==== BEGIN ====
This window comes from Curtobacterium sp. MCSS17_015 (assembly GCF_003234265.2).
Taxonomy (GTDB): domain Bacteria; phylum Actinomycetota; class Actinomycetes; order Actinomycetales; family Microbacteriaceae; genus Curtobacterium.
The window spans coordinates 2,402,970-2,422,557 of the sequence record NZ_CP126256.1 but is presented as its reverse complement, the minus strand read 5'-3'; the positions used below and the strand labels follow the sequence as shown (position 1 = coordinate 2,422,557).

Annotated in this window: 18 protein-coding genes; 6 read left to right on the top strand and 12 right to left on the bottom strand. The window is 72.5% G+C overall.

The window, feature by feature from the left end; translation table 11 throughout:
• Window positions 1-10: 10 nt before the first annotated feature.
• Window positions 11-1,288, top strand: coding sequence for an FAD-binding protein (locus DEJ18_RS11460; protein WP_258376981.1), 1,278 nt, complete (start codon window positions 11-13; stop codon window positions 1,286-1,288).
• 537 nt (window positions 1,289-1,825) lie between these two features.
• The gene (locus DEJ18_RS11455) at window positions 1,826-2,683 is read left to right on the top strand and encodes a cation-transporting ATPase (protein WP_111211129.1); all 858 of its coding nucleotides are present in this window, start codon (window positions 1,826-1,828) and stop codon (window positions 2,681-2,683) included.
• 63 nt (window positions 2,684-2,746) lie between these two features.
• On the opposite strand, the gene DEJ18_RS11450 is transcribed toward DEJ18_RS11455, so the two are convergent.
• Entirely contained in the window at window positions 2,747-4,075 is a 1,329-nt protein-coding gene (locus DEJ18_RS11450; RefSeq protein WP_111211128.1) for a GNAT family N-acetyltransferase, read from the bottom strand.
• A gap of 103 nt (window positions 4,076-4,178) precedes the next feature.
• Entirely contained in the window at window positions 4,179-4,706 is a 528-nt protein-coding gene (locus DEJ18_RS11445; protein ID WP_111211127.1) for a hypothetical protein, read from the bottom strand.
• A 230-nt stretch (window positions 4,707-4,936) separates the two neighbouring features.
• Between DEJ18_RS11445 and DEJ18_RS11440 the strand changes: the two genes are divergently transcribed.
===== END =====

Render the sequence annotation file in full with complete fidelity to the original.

This window comes from Curtobacterium sp. MCSS17_015 (assembly GCF_003234265.2).
Taxonomy (GTDB): domain Bacteria; phylum Actinomycetota; class Actinomycetes; order Actinomycetales; family Microbacteriaceae; genus Curtobacterium.
The window spans coordinates 2,402,970-2,422,557 of the sequence record NZ_CP126256.1 but is presented as its reverse complement, the minus strand read 5'-3'; the positions used below and the strand labels follow the sequence as shown (position 1 = coordinate 2,422,557).

Annotated in this window: 18 protein-coding genes; 6 read left to right on the top strand and 12 right to left on the bottom strand. The window is 72.5% G+C overall.

The window, feature by feature from the left end; translation table 11 throughout:
• Window positions 1-10: 10 nt before the first annotated feature.
• Window positions 11-1,288, top strand: coding sequence for an FAD-binding protein (locus DEJ18_RS11460; protein WP_258376981.1), 1,278 nt, complete (start codon window positions 11-13; stop codon window positions 1,286-1,288).
• 537 nt (window positions 1,289-1,825) lie between these two features.
• The gene (locus DEJ18_RS11455) at window positions 1,826-2,683 is read left to right on the top strand and encodes a cation-transporting ATPase (protein WP_111211129.1); all 858 of its coding nucleotides are present in this window, start codon (window positions 1,826-1,828) and stop codon (window positions 2,681-2,683) included.
• 63 nt (window positions 2,684-2,746) lie between these two features.
• On the opposite strand, the gene DEJ18_RS11450 is transcribed toward DEJ18_RS11455, so the two are convergent.
• Entirely contained in the window at window positions 2,747-4,075 is a 1,329-nt protein-coding gene (locus DEJ18_RS11450; RefSeq protein WP_111211128.1) for a GNAT family N-acetyltransferase, read from the bottom strand.
• A gap of 103 nt (window positions 4,076-4,178) precedes the next feature.
• Entirely contained in the window at window positions 4,179-4,706 is a 528-nt protein-coding gene (locus DEJ18_RS11445; protein ID WP_111211127.1) for a hypothetical protein, read from the bottom strand.
• A 230-nt stretch (window positions 4,707-4,936) separates the two neighbouring features.
• Between DEJ18_RS11445 and DEJ18_RS11440 the strand changes: the two genes are divergently transcribed.